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The path to colonial reckoning is through archives, not museums

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15.03.2019

As the French President Emmanuel Macron tours East Africa, he is certain to get a cordial welcome. If everything goes to plan, it will be all smiles and few uncomfortable questions. However, this should not be the case. Macron has called for an international conference on the return of African art and artefacts looted during colonialism. But art and artefacts are not the only things that should be returned.

The colonial archive, the thousands of official records and documents that trace the history of subjugation, oppression and looting of the continent by the European powers is largely resident in Europe. And it is not a history that the Europeans have been eager to reveal, preferring to think of their time as overlords of the continent as something of a benevolent occupation.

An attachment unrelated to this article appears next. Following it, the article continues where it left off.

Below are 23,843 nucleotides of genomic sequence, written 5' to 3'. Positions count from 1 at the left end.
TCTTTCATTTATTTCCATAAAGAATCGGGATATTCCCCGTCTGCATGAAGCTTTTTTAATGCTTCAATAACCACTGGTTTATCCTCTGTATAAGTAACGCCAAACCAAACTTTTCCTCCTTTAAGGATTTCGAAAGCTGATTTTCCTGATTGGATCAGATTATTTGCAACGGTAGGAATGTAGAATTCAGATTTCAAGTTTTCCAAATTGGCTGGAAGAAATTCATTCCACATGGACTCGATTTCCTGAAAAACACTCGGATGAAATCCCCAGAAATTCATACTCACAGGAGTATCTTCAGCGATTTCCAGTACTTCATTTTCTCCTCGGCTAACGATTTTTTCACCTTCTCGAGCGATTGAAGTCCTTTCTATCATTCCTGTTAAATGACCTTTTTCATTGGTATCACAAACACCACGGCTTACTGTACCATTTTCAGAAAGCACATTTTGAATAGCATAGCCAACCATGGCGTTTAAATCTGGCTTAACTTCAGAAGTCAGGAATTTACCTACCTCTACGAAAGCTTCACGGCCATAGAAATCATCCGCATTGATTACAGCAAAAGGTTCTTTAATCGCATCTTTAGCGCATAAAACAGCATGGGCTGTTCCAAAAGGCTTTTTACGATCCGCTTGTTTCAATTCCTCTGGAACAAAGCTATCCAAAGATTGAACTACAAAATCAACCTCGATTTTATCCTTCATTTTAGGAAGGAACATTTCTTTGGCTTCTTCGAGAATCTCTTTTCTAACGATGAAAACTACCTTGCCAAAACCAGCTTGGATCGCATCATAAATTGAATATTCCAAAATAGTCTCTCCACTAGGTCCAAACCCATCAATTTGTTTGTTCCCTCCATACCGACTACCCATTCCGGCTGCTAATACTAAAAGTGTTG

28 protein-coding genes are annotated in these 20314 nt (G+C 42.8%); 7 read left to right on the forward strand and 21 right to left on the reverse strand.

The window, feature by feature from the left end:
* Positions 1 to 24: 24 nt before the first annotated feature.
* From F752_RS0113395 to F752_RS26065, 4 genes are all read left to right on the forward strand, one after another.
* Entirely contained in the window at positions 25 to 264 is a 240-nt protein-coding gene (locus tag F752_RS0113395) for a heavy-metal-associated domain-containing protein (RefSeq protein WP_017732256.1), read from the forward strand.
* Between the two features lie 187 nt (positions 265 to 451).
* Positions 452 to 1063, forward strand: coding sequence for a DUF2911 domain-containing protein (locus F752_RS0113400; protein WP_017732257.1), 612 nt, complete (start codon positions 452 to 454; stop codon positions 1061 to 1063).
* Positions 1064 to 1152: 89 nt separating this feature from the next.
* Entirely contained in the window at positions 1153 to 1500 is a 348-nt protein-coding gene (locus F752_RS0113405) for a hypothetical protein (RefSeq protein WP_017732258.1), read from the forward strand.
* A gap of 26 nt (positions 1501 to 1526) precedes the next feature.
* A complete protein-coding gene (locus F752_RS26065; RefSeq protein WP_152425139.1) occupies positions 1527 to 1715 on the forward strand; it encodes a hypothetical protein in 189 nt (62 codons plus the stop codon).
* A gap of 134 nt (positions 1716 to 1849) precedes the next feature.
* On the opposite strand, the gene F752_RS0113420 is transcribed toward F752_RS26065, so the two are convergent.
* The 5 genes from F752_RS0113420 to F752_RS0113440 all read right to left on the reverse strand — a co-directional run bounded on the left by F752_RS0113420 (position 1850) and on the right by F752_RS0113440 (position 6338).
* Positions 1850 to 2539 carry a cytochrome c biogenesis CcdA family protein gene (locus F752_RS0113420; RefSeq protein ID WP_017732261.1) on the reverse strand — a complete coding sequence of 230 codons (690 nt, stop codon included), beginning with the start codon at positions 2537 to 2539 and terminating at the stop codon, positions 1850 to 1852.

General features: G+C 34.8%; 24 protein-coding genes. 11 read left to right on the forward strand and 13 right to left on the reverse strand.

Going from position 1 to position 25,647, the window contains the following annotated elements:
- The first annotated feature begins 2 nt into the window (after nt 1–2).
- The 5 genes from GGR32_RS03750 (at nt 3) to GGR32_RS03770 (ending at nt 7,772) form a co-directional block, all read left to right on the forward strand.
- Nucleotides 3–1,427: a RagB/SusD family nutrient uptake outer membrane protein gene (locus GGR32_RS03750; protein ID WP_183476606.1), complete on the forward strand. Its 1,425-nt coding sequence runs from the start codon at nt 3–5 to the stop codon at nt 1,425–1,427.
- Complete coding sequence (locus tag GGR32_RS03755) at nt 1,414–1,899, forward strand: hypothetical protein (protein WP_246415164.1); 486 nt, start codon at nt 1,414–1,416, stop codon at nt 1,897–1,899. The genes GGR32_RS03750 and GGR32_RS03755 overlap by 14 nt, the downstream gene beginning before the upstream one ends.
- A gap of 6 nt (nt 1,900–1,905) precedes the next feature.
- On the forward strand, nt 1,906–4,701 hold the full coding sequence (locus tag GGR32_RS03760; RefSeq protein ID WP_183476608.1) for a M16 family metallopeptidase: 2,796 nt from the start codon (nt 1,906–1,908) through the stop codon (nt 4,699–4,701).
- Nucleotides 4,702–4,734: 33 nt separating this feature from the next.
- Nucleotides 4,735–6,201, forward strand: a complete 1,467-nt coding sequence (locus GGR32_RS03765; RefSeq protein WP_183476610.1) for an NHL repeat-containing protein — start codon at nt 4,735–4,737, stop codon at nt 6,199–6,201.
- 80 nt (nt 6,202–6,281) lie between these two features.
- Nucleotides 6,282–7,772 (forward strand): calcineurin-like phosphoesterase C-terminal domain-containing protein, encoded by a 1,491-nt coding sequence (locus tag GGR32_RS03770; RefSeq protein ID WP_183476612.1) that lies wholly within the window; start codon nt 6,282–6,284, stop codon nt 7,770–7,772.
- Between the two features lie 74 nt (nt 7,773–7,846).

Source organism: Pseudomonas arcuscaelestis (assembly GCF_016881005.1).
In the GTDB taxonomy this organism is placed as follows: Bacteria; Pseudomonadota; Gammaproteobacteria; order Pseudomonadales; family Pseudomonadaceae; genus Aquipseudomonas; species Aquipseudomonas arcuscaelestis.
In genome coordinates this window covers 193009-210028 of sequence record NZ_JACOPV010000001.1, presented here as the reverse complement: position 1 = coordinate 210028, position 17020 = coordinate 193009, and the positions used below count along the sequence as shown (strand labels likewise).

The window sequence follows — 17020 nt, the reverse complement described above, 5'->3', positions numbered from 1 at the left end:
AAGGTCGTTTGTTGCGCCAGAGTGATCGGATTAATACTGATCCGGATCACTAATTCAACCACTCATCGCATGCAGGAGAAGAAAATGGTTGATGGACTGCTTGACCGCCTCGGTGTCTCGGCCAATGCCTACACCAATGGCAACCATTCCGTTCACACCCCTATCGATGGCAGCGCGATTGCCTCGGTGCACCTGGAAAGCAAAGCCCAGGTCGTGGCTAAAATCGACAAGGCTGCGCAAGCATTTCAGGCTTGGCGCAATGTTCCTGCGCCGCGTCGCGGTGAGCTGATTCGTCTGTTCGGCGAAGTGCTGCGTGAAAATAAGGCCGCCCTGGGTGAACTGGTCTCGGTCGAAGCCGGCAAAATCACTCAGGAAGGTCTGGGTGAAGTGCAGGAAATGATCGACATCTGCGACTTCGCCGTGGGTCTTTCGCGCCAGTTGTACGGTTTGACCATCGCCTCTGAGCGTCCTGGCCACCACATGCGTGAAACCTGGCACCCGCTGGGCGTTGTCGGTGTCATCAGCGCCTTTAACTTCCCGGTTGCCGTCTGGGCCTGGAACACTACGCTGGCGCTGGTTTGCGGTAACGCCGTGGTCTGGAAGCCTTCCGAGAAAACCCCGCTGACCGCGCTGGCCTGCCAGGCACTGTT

Yet, as Howard French noted in the New York Times two decades ago, "In the closing years of this century, though, historians, political scientists and other students of African affairs have begun a searching re-examination of the continent's recent past. Increasingly, they have concluded that many of its most persistent curses - from the plague of ethnic hatred widely known as tribalism to endemic official corruption - have powerful roots that are at least partly traceable to European subjugation and rule."

Yet, a more comprehensive re-examination of this history, especially by the Africans who daily endure its worst legacies, is made difficult by the fact that the documents on which it is inscribed are retained by the architects of the oppression. France, for example, has refused to return Algerian colonial records. "The Algerian government wants to take back their archives. For us, they are not Algerian but French, so it's a big political problem," says Herve Lemoine, head of the National Archives. The only reason........

© Al Jazeera